One of the world's great photographers, Henri Cartier-Bresson, once said, "Life is once, forever." He was speaking about his uncanny ability to capture a quintessential moment on film — the fleeting instant when a soldier loses his battle to conquer fear, or a when a child is won over by the joy of a passing parade. Humans are captured forever in photographs, and so, too, is a piece of their humanity.
I think of that as I linger over the collection of family photos I've amassed. It's a frequent pastime of mine these days. I find myself leafing through photos that have long been stashed in shoeboxes and yellowing albums. I can't leave them alone. And though I have seen all of them before, I look at the pictures searching for something new. Something I missed the last time I nursed a minor obsession with family photos — when I was a teenager and was fascinated more by fashions of the era than the people who wore the clothes.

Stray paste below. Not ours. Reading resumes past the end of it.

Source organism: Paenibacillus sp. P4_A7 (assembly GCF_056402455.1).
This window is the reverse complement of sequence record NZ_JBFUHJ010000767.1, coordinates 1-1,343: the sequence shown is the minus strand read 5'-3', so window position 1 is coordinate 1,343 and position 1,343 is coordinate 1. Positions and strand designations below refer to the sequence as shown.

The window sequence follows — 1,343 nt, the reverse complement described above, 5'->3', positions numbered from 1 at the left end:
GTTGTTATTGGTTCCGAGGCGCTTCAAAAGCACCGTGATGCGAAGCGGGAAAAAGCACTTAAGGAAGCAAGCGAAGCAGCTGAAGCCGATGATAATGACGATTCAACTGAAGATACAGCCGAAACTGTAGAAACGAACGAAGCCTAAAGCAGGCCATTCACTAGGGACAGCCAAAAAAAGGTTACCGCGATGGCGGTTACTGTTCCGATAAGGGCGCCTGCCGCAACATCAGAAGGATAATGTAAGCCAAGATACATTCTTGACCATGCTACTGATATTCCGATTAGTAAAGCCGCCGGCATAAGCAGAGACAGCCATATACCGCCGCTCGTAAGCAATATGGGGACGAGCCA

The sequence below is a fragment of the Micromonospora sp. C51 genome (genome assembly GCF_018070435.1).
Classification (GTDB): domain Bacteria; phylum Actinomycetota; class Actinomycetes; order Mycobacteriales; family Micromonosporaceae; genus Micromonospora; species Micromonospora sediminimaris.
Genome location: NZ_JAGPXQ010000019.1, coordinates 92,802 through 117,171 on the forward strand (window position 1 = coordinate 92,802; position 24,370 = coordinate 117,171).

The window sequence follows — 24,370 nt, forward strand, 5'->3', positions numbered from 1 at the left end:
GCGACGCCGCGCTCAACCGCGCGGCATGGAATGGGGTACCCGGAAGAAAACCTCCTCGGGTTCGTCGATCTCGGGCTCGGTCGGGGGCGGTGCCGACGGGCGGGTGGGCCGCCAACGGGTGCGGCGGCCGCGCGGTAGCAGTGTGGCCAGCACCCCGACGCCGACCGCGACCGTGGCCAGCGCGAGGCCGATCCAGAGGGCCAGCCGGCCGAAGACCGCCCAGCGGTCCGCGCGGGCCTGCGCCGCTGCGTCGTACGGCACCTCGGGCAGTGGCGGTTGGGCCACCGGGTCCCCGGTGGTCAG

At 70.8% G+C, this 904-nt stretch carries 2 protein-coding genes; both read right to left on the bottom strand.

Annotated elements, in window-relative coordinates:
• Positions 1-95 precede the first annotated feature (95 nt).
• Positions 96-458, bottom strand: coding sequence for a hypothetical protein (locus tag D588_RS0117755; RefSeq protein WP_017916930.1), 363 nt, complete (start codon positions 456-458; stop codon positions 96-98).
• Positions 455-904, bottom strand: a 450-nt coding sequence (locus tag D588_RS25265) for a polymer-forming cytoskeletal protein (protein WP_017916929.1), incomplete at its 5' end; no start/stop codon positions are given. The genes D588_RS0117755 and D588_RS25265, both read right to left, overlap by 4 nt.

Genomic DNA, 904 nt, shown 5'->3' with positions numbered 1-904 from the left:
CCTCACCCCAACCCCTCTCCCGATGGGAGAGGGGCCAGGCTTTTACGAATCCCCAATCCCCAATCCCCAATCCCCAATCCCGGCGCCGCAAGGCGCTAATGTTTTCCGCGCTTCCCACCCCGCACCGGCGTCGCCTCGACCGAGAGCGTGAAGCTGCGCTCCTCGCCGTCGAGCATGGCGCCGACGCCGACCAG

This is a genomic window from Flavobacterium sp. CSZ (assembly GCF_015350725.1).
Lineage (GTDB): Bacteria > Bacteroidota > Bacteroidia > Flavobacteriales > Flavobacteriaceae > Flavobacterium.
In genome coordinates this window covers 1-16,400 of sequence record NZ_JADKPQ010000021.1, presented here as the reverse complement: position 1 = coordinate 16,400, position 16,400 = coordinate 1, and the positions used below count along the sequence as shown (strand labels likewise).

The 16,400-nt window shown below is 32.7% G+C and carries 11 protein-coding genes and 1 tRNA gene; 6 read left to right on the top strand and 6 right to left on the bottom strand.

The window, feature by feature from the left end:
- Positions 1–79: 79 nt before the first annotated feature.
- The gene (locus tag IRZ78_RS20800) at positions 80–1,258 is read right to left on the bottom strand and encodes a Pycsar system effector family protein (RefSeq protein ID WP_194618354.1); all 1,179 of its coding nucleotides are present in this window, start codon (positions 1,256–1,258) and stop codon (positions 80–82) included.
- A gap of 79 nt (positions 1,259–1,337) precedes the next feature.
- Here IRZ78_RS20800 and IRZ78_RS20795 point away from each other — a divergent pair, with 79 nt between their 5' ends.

My father was always a stylish man, finding some way to elevate his postal uniform to high style with the lift of his collar or the blinding shine of his shoes. So you can imagine how he turned out when he reached into his closet for civilian wear. But his Sunday morning, middle-age chic was a far cry from the "glad rags" he sported as a young man. I was captivated by the knife-pleat trousers, the white bucks, and newsboy caps. The skinny ties and silk pocket squares. The pencil-thin mustache trimmed with a surgeon's precision. I was also floored by my mother's youthful insouciance. That attitude. That décolletage! Who knew my mother once sported off-the-shoulder lace? This was a somewhat alarming discovery because Mom took pride in telling her daughters that she married my father wearing a simple suit. It was a story meant to underscore her fidelity to frugality over fashion. Belvin and Betty Norris were saving for a house. A gown, she said, was an unnecessary extravagance.